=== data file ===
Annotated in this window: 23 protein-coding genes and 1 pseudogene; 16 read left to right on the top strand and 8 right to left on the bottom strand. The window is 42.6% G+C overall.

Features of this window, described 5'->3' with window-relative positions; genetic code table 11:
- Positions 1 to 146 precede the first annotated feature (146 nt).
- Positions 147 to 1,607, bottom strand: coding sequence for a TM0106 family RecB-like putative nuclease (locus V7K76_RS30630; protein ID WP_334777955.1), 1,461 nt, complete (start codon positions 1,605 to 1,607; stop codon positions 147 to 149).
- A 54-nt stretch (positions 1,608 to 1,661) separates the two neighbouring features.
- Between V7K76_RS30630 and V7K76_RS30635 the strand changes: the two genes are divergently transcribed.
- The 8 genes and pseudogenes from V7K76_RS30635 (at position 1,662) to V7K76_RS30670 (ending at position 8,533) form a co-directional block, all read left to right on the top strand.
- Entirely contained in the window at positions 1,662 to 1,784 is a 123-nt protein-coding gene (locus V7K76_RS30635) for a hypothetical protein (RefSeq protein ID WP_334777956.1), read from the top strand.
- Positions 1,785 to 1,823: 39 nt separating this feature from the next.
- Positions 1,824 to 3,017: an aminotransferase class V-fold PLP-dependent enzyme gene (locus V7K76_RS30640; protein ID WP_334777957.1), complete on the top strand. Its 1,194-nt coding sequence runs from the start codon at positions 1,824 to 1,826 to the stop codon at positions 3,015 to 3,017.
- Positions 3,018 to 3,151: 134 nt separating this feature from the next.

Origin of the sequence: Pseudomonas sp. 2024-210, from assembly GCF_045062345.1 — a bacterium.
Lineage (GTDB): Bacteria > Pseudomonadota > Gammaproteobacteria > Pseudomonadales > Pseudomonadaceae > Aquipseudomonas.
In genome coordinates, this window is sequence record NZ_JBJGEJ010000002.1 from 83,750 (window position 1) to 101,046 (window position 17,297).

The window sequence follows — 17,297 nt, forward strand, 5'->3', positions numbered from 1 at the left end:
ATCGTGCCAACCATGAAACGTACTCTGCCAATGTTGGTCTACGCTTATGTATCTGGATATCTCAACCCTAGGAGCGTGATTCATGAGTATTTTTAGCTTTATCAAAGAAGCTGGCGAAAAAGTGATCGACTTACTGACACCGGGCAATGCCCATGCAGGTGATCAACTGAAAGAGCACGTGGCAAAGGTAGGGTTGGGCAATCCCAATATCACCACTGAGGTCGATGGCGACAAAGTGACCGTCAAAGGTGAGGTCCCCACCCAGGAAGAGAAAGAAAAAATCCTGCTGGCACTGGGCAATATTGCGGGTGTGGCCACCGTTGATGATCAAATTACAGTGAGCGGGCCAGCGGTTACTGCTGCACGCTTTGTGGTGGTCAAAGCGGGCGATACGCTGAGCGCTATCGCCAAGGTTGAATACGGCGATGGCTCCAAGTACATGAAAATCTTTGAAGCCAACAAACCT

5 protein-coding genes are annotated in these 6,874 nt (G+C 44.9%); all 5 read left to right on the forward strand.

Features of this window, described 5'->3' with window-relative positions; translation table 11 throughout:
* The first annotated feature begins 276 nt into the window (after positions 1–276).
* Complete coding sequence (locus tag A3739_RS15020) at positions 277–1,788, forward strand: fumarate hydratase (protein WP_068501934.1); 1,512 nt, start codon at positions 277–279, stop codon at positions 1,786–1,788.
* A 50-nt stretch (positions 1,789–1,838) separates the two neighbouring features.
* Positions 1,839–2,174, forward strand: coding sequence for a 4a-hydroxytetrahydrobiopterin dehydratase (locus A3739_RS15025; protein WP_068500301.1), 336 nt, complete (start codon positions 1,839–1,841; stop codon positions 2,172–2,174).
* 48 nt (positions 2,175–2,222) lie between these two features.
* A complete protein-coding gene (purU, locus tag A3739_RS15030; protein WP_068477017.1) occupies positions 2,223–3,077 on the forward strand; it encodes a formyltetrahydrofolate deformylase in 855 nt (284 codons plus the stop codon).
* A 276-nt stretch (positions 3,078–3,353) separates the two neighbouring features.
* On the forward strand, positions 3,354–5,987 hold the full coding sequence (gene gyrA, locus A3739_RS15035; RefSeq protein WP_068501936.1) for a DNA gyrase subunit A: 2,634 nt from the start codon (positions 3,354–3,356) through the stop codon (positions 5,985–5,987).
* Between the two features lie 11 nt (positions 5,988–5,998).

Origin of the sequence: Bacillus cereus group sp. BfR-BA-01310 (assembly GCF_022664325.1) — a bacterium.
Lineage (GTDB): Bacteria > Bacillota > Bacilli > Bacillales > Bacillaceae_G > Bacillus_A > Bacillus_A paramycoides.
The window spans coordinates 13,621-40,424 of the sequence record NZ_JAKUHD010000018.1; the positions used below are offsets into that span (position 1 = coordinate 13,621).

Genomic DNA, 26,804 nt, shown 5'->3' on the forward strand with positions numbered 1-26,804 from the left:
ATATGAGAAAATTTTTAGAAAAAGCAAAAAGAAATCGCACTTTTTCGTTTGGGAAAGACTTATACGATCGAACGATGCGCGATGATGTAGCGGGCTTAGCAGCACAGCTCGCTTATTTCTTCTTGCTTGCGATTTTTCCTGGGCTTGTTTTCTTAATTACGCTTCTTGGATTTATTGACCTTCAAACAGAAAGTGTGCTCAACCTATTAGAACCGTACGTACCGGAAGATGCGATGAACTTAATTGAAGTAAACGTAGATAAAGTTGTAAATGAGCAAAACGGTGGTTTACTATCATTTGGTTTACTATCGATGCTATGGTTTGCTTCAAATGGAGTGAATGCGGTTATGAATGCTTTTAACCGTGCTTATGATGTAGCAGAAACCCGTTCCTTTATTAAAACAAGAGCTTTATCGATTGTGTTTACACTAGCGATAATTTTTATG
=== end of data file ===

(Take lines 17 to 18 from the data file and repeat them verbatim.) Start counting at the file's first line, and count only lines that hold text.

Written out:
5 protein-coding genes are annotated in these 6,874 nt (G+C 44.9%); all 5 read left to right on the forward strand.

Features of this window, described 5'->3' with window-relative positions; translation table 11 throughout: